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    "If you've been injured through no fault of your own you could be entitled to compensation. If you're unsure if you could claim, I recommend you call Accident Advice Helpline."

    Esther Rantzen

    Health and Safety News

    New work accident data revealed

    By David Brown on August 22, 2013

    New work accident data revealed

    New work accident figures have been revealed showing the number of fatalities involving employees working at height.

    Worldwide, there have been 28 fatalities involving mobile elevating work platforms (MEWPs) in the first half of this year, according to the International Powered Access Federation (IPAF) accident database.

    Work accident increase or improved data?

    This means there has been a 65% increase from the total of 17 in the same period in 2012, although this may reflect more cases being identified, rather than a rise in incidents.

    ‘Overturning’ was the most common cause accounting for 10 fatalities recorded in the first half of 2013, followed by; fall from height (nine), entrapment (five), electrocution (three) and impact with a MEWP (one).

    As regards the type of machinery involved, 13 of the fatalities involved booms, 10 involved scissor lifts, three involved vehicle mounts and in two cases the machine type was not known.

    Fatalities by country revealed

    A geographical breakdown of the figures reveals that 13 of the fatalities occurred in the US, two each in France, Germany, the Netherlands and the UK, with one each in Armenia, Canada, Ireland, Malaysia, Norway, Spain and the UAE.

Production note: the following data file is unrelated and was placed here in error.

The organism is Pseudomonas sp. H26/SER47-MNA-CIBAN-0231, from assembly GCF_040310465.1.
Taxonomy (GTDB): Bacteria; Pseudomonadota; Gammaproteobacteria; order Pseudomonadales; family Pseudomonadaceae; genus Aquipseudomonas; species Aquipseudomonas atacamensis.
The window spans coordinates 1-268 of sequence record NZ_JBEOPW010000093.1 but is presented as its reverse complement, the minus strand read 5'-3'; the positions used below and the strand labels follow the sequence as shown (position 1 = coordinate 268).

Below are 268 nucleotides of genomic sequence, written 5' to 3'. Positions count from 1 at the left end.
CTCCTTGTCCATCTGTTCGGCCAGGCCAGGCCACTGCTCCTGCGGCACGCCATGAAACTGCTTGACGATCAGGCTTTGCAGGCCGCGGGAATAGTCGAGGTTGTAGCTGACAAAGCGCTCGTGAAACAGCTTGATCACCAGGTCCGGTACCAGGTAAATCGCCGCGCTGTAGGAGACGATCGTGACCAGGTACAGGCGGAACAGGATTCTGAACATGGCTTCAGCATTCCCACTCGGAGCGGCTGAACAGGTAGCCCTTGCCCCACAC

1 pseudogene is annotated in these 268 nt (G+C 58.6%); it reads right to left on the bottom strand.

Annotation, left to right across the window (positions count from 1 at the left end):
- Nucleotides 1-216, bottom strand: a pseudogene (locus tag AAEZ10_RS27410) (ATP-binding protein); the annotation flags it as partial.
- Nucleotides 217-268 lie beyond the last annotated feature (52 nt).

Observers may be concerned the latest data suggests more employees are falling victim to an accident at work, but whether or not this is the case, IPAF believes its accident reporting project is managing to capture more cases.

    IPAF’s chief executive officer Tim Whiteman said his organisation’s research has led to estimates that there are over a million MEWPs globally.

    “Every fatality is one too many, but these figures show that powered access equipment remains a safe way to carry out temporary work at height,” he commented.

    Chris Wraith, IPAF technical officer, said the accuracy of the data is reliant on anyone using MEWPs to report fatalities.

    “The comprehensiveness of the data cannot be guaranteed, but where appropriate, action is taken to verify the facts,” he added.

    Source: International Powered Access Federation

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